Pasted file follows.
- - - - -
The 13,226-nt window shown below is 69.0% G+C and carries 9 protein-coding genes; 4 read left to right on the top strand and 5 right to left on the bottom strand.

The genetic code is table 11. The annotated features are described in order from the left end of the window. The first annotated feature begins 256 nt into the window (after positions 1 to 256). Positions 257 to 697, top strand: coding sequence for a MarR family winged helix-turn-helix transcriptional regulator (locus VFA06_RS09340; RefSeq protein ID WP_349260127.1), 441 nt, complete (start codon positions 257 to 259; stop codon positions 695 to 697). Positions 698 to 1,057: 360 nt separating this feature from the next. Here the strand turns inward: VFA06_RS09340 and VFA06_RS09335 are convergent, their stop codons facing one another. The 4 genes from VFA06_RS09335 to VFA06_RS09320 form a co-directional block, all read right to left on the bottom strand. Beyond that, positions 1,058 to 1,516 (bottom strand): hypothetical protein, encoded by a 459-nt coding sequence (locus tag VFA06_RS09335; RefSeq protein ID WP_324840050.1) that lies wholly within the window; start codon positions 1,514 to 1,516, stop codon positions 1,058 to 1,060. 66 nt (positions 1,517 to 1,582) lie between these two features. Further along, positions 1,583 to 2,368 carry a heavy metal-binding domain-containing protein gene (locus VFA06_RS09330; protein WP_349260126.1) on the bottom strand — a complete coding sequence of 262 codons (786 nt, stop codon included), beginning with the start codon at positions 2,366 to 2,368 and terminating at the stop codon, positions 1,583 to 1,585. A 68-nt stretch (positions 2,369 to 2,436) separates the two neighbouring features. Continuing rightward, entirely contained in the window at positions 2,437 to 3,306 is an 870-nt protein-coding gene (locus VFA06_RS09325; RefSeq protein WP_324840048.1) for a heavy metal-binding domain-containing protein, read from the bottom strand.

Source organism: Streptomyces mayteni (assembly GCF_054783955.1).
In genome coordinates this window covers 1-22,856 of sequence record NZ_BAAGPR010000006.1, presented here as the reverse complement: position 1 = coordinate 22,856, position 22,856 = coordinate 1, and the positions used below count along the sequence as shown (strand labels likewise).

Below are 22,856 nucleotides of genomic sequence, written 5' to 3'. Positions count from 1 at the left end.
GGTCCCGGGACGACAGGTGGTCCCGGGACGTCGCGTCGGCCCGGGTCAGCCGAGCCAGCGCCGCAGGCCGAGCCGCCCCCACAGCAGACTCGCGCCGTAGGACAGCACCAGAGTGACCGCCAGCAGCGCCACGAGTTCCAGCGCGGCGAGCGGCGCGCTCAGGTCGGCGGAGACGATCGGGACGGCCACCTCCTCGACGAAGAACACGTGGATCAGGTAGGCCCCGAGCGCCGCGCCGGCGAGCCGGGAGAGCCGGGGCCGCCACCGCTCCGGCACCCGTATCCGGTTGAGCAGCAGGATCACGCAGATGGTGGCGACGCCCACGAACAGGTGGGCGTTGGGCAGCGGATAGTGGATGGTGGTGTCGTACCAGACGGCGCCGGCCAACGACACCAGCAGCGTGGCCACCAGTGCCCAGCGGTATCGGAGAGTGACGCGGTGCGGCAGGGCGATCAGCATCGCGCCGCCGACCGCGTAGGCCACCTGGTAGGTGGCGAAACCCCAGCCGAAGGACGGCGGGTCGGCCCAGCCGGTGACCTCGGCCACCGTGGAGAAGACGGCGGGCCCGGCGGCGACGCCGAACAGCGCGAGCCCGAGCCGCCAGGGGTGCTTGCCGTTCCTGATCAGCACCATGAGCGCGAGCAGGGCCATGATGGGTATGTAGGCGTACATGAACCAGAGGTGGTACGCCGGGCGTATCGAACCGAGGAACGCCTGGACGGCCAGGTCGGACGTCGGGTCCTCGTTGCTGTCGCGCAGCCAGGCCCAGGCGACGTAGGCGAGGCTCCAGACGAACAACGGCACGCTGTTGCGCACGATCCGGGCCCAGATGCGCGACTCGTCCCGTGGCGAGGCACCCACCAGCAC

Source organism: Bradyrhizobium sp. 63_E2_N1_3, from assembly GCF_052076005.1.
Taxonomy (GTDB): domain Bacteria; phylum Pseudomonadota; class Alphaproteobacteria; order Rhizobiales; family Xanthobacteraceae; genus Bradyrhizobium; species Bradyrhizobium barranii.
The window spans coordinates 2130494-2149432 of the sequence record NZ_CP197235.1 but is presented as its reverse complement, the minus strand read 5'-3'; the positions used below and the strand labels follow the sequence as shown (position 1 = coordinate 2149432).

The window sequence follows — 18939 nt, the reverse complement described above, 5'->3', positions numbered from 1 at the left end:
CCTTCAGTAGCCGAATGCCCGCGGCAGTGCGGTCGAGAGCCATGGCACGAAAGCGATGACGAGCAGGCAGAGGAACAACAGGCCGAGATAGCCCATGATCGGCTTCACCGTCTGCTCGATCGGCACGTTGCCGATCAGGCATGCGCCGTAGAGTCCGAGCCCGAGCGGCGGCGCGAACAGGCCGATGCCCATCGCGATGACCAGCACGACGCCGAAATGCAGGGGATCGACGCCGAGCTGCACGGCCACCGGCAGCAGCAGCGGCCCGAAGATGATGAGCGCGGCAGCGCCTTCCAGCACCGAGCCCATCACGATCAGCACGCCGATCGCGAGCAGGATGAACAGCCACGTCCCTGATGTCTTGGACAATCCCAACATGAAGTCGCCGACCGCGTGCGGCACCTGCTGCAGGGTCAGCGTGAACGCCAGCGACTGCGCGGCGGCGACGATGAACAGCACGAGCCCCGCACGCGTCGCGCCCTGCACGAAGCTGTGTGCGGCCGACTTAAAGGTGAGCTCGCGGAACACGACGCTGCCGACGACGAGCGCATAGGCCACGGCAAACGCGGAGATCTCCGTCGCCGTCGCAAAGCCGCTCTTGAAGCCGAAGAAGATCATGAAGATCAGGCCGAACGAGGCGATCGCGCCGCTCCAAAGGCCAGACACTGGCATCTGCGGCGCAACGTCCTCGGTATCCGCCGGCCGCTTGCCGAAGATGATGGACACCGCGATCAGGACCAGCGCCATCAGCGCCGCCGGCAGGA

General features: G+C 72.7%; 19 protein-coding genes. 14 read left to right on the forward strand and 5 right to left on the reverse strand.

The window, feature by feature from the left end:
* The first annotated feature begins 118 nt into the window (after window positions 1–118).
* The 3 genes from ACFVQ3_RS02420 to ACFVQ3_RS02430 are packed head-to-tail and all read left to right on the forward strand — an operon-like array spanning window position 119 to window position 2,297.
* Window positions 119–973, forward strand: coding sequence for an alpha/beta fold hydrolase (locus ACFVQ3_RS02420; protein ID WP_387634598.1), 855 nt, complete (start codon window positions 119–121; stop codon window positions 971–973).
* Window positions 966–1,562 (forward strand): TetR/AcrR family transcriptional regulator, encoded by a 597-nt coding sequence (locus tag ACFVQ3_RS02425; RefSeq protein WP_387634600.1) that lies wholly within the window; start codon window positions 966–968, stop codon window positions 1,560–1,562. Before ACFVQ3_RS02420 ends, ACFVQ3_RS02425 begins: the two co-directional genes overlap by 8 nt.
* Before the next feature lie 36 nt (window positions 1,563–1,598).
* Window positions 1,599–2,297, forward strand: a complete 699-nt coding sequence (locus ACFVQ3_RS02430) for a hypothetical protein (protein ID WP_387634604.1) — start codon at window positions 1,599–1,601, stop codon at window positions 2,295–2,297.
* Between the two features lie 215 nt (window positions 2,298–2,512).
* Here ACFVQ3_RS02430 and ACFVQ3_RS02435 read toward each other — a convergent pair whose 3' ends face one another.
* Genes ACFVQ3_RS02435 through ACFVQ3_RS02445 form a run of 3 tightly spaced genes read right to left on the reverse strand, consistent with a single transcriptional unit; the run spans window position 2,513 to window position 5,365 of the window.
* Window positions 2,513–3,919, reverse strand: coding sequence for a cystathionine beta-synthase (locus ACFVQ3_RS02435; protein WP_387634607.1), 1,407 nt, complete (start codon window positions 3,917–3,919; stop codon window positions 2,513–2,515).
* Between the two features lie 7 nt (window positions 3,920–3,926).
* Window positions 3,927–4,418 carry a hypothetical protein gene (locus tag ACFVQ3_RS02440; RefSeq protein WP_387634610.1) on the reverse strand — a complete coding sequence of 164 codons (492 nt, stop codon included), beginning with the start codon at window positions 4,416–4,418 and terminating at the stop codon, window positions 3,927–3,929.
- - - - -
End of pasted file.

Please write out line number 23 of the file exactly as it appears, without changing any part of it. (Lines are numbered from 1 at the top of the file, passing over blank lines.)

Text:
* Window positions 2,513–3,919, reverse strand: coding sequence for a cystathionine beta-synthase (locus ACFVQ3_RS02435; protein WP_387634607.1), 1,407 nt, complete (start codon window positions 3,917–3,919; stop codon window positions 2,513–2,515).